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Fourteen Days in an Open Boat at Sea.

A mariner named Banchc, of Putrnitnear St Malo, gives the following narra tive of his perils and suffering in the tropical seas. He and a cabin boy of the brig Mafchijde, to which they belonged, were taking across to her, in n bout, a fcub of wine front St Pierre in the French Went Indies, off which tho brig }ny. ~V Jf-iul breeze suddenly .swept down from the mountain near by and sent the boat scudding out into thu Atlantic. On tilts second day they lost sight of land *ud the boy went crnzy from terror. He fell into a lethargy on the third day. In the short interval* of consciousness he called to his mother, who was a widow, andtiiod to keep on his knee:; to pray, jganche, whenvthj^ were five days out to

sea, stove in the wine tub to slake his thirst. They lapped up the wine with their hands, but the salt water got into the barrel and spoiled all. Clouds gathered and there was a violent rainfall, which was a great relief to their parched skins, but there wan nothing to catch the rain water, their caps having been blown away, Blanche thought of taking off his trousers j and tying up the ends with handkerchiefs. 1 He then held them open, and such was the downpour that they were pretty well filled. On the seventh day the boy died. At first Blanche could not bring himself to cast the body into the sea, eight sharks being on the watch to devour it, but the sun being hot and the putrefaction rapid, he had at last to throw it out, and saw it torn to pieces and swallowed in an instant. His sufferings were such that he determined to end them by drowing himself. However the sight of the sharks made him recoil each time that he went to jump out of the boat, round which they sp»rted. One day he felt very weak and sank down, and must have drifced a couple of days in a state of utter insensibility, from which he was aroused on board a Norwegian barque, the Waldemar, which picked him up on the fourteenth day, and took him to New Orleans. The Mathilde to which he belonged, was since his adventure wrecked off Newfoundland, where the crow was saved by an Englisli vessel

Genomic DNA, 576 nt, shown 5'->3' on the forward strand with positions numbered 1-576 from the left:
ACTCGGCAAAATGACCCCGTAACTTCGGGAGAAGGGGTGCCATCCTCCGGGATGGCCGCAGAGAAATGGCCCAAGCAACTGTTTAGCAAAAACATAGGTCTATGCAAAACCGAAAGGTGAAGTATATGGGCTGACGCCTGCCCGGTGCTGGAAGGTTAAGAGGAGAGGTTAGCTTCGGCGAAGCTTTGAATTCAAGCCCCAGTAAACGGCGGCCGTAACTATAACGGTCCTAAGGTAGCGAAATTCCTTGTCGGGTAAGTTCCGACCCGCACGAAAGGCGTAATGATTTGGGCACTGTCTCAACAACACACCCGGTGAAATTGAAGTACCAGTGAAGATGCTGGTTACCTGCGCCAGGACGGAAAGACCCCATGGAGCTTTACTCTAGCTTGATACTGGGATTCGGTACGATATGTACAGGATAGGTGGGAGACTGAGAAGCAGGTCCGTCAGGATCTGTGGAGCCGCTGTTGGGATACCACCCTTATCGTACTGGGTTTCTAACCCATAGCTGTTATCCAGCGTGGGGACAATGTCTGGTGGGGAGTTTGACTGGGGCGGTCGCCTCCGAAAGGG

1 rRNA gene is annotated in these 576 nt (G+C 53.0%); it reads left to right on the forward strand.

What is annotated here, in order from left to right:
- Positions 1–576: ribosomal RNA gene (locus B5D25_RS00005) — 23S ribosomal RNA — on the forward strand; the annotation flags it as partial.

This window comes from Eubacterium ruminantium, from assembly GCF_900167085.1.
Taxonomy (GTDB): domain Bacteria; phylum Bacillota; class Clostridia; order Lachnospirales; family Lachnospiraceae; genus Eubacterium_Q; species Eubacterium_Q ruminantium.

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Bibliographic details

Fourteen Days in an Open Boat at Sea., Ashburton Guardian, Volume VII, Issue 2482, 4 August 1890

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Fourteen Days in an Open Boat at Sea. Ashburton Guardian, Volume VII, Issue 2482, 4 August 1890

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